The APLORI family in the UK including Tasso Leventis, Phil Hall, Will Cresswell, Dayo Osinubi, Mark Wilson and Sam Ivande were present along with many other important guests and friends to witness and celebrate this important occasion with him.
See below also for the BTO news release describing the event:
Nigerian scientist receives prestigious British Ornithology award
At a ceremony in London, Dr Shiiwua Manu was awarded the Marsh Award for International Ornithology for his exceptional work in advancing the knowledge of birds in Nigeria.
Dr Manu is head of the A P Leventis Ornithological Research Institute (APLORI), the Biological Conservatory of the University of Jos, Nigeria. Under Dr Manu’s guidance up to eight West African students per year enrol in a MSc programme in Conservation Biology, with the aim of building much needed biodiversity conservation capacity in this part of Africa. The programme has been running for 12 years and has been hugely successful, with many alumni now working in renowned international conservation agencies operating in Africa.

APLORI also hosts many researchers from Nigeria, other African countries, and around the world. These researchers work on a broad range of topics, from the ecology of the birds of the Jos Plateau, to broader questions about bird migration and wintering ecology of long-distance intra- and intercontinental migrants. The institute also supports research on other biota, including plants.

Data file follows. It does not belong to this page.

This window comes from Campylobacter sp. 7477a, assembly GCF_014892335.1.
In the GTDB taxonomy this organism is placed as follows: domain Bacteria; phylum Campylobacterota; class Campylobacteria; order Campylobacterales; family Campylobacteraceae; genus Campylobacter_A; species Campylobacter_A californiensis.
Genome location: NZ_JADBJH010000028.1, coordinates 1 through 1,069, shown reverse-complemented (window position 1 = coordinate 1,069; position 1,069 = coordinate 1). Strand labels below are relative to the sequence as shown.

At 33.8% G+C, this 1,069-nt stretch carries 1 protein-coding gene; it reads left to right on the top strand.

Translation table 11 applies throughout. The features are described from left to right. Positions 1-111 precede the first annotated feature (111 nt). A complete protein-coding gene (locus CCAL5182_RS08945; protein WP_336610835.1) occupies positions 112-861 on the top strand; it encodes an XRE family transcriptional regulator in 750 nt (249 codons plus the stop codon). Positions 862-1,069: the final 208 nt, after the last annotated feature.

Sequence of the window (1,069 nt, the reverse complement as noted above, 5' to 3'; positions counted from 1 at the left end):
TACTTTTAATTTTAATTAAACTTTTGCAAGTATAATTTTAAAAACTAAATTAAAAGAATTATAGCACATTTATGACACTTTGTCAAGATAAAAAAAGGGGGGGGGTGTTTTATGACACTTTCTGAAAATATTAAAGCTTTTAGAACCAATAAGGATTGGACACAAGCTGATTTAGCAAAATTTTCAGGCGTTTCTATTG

Additionally, APLORI  undertakes community development work in the institute’s vicinity, to help educate local people about the region’s biodiversity requirements, as well as to promote sustainable living alongside the birds and other wildlife supported by their immediate and wider surroundings. Many of the local people are employed in APLORI, and this contributes significantly to the local economy and fosters invaluable goodwill towards the conservation efforts of APLORI.

Dr Manu oversees all of these initiatives, skilfully navigating the bureaucracy that can impede such endeavours in Nigeria. He thus ensures that APLORI remains a powerful force for conservation in West Africa.

The award was presented by The Duke of Edinburgh at a ceremony hosted by the British Trust for Ornithology (BTO) and the Society of Wildlife Artists (SWLA) at the Mall Gallery in London.

Dr Shiiwua Manu said,  “I am most grateful to the British Trust for Ornithology (BTO), UK , for this humbling recognition. The A P Leventis Ornithological Research Institute (APLORI) University of Jos Nigeria provided me the enabling environment for achieving this recognition. All my colleagues in APLORI as well as the Laminga Community (our host), from where we operate, contributed immensely to this recognition. I am also grateful to my family for supporting me always. I thank you all for bringing this propitious and wonderfully exhilarating occasion to be.”

Andy Clements, BTO Director said, “The Marsh Awards for Ornithology enable BTO to recognise the excellent work of ornithologists at a variety of scales, all of whom are partners with BTO in ensuring science contributes to conservation.  Dr Manu Shiiwua is an exceptional winner of the International Award, and his institute in Nigeria is a key partner in BTO’s work to understand the ecology of our migrant birds in Africa.”